GlaxoSmithKline Consumer Healthcare India Ltd and Heinz India Pvt. Ltd recently brought out comparative ads in print and television claiming that their energy drinks—Horlicks and Complan, respectively—had more nutritional content even as they took potshots at their competitor.
With the ad spat now moving to the courts, Campaign spoke to two senior ad professionals to get their views on the pros and cons of comparative advertising and whether such commercials help the brand. Edited excerpts:
Sigmund Freud once said, “Humans are born screaming for attention.” Indeed, it is from this very basic survival instinct that competitiveness is born. Success at every stage of life is judged by how one can measure up to competition. Hence to deny competitiveness in advertising is both hypocritical as well as unrealistic. Advertising is, after all, merely a reflection of human behaviour.
Rohit Ohri, Managing Partner, JWT India. Abhijit Bhatlekar / Mint
I believe that all good advertising is competitive. The raison d’etre of advertising is to create compelling propositions for brands; competitive propositions that suitably answer the all-important question—why buy me? Comparative advertising, on the other hand, is one of the manifestations of competitive advertising. It drives sales by comparing the features or services of a brand with that of its closest competitor. It is most often seen in markets and categories that are “price-sensitive” or where “a benefit/ attitudinal upper hand by brand” is the key to winning consumer votes in a crowded “me too” category. Consumers today need “instant, ready-to-consume” information on products and services. Comparative advertising helps them make informed choices. This, of course, assumes that comparative advertising does not misrepresent the facts.
The responsibility of moral policing lies with the Advertising Standards Council of India and the Advertising Agencies Association of India. My favourite example of comparative ad has to be Pepsi’s full-page advertisement welcoming Coke to India.
The byline said—“Coke and Coca-Cola are trademarks of the Coca-Cola Company. Pepsi is the choice of a new generation”.
Comparative advertising is, at its very best, not factual and boring, but subtle and extremely clever!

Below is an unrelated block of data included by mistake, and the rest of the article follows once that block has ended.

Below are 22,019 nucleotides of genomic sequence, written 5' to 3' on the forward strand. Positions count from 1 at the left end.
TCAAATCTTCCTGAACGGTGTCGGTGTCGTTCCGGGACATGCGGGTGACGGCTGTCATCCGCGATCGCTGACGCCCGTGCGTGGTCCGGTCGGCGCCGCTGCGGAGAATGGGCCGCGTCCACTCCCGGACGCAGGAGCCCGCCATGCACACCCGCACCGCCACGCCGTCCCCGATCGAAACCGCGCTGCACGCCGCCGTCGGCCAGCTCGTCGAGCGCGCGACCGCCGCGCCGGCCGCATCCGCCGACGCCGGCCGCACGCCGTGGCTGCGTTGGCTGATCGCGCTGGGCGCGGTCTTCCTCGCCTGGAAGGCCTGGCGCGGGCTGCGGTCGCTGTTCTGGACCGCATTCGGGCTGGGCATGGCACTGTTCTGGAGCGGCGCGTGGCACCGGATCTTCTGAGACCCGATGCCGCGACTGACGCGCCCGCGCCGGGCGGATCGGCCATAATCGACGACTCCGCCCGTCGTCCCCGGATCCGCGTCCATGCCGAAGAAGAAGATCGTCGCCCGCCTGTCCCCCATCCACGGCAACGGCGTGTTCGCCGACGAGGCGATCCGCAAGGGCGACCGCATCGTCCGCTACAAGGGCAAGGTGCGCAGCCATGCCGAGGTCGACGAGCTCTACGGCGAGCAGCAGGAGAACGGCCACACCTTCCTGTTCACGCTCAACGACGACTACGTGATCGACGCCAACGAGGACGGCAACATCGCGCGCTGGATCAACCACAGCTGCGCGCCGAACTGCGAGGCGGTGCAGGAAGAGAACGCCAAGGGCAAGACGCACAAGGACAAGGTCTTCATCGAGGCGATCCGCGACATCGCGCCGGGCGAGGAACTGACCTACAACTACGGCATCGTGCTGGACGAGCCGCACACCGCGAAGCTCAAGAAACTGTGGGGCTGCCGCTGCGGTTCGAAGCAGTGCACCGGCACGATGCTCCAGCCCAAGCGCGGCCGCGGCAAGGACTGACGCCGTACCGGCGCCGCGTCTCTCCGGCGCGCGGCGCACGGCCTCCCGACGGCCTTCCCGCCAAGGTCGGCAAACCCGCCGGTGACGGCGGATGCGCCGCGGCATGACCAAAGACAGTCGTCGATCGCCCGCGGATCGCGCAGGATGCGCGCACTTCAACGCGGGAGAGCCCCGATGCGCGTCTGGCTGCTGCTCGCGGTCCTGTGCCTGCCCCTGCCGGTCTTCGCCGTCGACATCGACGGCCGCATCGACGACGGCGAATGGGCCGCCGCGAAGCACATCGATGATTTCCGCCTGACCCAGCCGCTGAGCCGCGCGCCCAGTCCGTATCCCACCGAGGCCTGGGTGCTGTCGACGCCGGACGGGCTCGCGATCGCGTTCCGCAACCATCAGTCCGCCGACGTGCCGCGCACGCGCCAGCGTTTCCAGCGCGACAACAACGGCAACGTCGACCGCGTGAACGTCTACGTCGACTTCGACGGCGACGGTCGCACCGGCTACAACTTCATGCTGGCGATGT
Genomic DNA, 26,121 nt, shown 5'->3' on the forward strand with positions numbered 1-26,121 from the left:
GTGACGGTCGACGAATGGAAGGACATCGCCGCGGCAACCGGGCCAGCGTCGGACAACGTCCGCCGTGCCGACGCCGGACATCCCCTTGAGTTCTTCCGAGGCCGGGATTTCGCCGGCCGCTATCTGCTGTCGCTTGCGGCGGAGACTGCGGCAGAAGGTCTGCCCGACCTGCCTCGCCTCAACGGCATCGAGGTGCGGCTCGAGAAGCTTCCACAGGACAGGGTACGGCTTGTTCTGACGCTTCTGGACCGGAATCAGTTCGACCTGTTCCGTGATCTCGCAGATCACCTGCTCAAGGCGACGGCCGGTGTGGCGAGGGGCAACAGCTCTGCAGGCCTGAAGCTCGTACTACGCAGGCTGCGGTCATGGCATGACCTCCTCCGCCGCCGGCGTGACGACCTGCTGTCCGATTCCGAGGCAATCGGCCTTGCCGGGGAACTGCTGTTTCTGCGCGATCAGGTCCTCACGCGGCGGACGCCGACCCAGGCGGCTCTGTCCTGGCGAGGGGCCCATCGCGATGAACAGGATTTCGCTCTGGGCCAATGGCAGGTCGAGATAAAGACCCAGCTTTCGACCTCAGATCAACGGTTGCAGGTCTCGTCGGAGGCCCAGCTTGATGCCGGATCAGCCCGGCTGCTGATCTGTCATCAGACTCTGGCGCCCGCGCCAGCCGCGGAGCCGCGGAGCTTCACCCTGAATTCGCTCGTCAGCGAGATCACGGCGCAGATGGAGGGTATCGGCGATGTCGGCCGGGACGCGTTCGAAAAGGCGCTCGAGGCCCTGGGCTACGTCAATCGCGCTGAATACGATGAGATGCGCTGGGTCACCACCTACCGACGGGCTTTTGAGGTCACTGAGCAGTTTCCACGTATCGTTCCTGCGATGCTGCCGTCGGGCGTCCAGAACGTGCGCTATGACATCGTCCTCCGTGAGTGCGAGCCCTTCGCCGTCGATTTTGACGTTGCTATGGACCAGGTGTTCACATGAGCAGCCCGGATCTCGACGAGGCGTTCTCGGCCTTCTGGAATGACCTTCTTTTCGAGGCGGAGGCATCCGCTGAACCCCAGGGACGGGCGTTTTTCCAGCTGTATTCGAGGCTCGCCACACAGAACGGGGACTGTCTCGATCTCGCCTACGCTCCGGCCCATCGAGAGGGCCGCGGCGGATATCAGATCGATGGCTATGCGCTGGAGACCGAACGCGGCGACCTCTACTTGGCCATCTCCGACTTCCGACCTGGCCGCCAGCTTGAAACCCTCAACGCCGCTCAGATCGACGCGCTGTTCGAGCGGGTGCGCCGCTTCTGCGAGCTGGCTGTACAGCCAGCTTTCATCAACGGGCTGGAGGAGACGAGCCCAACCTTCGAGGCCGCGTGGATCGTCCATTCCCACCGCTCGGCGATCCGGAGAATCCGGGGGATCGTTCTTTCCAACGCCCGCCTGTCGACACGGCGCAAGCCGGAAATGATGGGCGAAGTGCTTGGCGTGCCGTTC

I am not a fan of competitive advertising. It reminds me of poorly done celebrity advertising—both are symptomatic of lazy creativity and lazier strategic thinking. It takes real effort and real study to arrive at a unique consumer insight around which to build a brand idea and a consumer proposition.
Lynn de souza, chairman and CEO, Lintas Media Group.
It’s easy to look at a competitor and poke holes in his product or services. It’s harder, but definitely more valuable, to plug the holes in one’s own offering and build real competitive advantages with which you can impress your customer. In the case of most competitive ad battles, I forget who started and who ended the fight. I forget who was advertising what, both get associated with both. I simply don’t understand why one would want to advertise for a competitor because even by calling out his bad points, you end up doing him a favour by the mere act of calling attention to his name.
Of course, some brands want to build their images around controversy and ambush—in which case, it may still be strategically correct. Still, there is no research that shows consumers like a name-caller any more than they like a brand that seeks to connect with them in a positive way.
Complan and Horlicks are both well-loved brands; I believe neither of them needed to stoop this low. Both brands already have a strong connect with consumers of all ages and are “heritage” brands. I have no idea what the tracking data, post these campaigns, have to say but will be surprised if likeability scores for either of them have gone up. Recall may have but it’s important to be recalled for the right values.
Brands targeted at children and mothers have a responsibility in this area that goes beyond market competitiveness.